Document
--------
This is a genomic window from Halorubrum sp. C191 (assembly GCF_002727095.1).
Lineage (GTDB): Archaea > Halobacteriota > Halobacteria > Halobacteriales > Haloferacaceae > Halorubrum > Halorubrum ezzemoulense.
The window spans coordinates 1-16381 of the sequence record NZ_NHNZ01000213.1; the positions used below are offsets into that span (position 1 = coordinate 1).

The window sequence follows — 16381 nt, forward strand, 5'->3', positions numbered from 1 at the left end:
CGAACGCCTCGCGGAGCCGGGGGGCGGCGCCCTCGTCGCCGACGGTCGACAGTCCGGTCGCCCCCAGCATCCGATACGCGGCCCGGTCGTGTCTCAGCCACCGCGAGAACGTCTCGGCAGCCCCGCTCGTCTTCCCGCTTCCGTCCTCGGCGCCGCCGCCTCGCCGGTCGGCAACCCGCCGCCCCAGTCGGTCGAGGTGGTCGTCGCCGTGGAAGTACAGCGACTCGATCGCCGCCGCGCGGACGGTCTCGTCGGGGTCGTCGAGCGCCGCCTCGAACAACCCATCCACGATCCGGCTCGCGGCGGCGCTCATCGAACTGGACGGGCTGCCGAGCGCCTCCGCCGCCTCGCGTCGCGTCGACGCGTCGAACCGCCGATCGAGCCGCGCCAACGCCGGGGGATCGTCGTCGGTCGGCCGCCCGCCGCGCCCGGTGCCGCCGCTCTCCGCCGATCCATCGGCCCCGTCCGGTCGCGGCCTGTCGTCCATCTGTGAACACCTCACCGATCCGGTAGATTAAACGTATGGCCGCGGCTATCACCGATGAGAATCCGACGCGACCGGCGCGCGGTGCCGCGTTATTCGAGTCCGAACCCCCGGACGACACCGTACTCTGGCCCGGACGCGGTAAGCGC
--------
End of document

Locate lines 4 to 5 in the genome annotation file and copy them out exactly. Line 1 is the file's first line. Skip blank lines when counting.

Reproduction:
The window sequence follows — 16381 nt, forward strand, 5'->3', positions numbered from 1 at the left end:
CGAACGCCTCGCGGAGCCGGGGGGCGGCGCCCTCGTCGCCGACGGTCGACAGTCCGGTCGCCCCCAGCATCCGATACGCGGCCCGGTCGTGTCTCAGCCACCGCGAGAACGTCTCGGCAGCCCCGCTCGTCTTCCCGCTTCCGTCCTCGGCGCCGCCGCCTCGCCGGTCGGCAACCCGCCGCCCCAGTCGGTCGAGGTGGTCGTCGCCGTGGAAGTACAGCGACTCGATCGCCGCCGCGCGGACGGTCTCGTCGGGGTCGTCGAGCGCCGCCTCGAACAACCCATCCACGATCCGGCTCGCGGCGGCGCTCATCGAACTGGACGGGCTGCCGAGCGCCTCCGCCGCCTCGCGTCGCGTCGACGCGTCGAACCGCCGATCGAGCCGCGCCAACGCCGGGGGATCGTCGTCGGTCGGCCGCCCGCCGCGCCCGGTGCCGCCGCTCTCCGCCGATCCATCGGCCCCGTCCGGTCGCGGCCTGTCGTCCATCTGTGAACACCTCACCGATCCGGTAGATTAAACGTATGGCCGCGGCTATCACCGATGAGAATCCGACGCGACCGGCGCGCGGTGCCGCGTTATTCGAGTCCGAACCCCCGGACGACACCGTACTCTGGCCCGGACGCGGTAAGCGC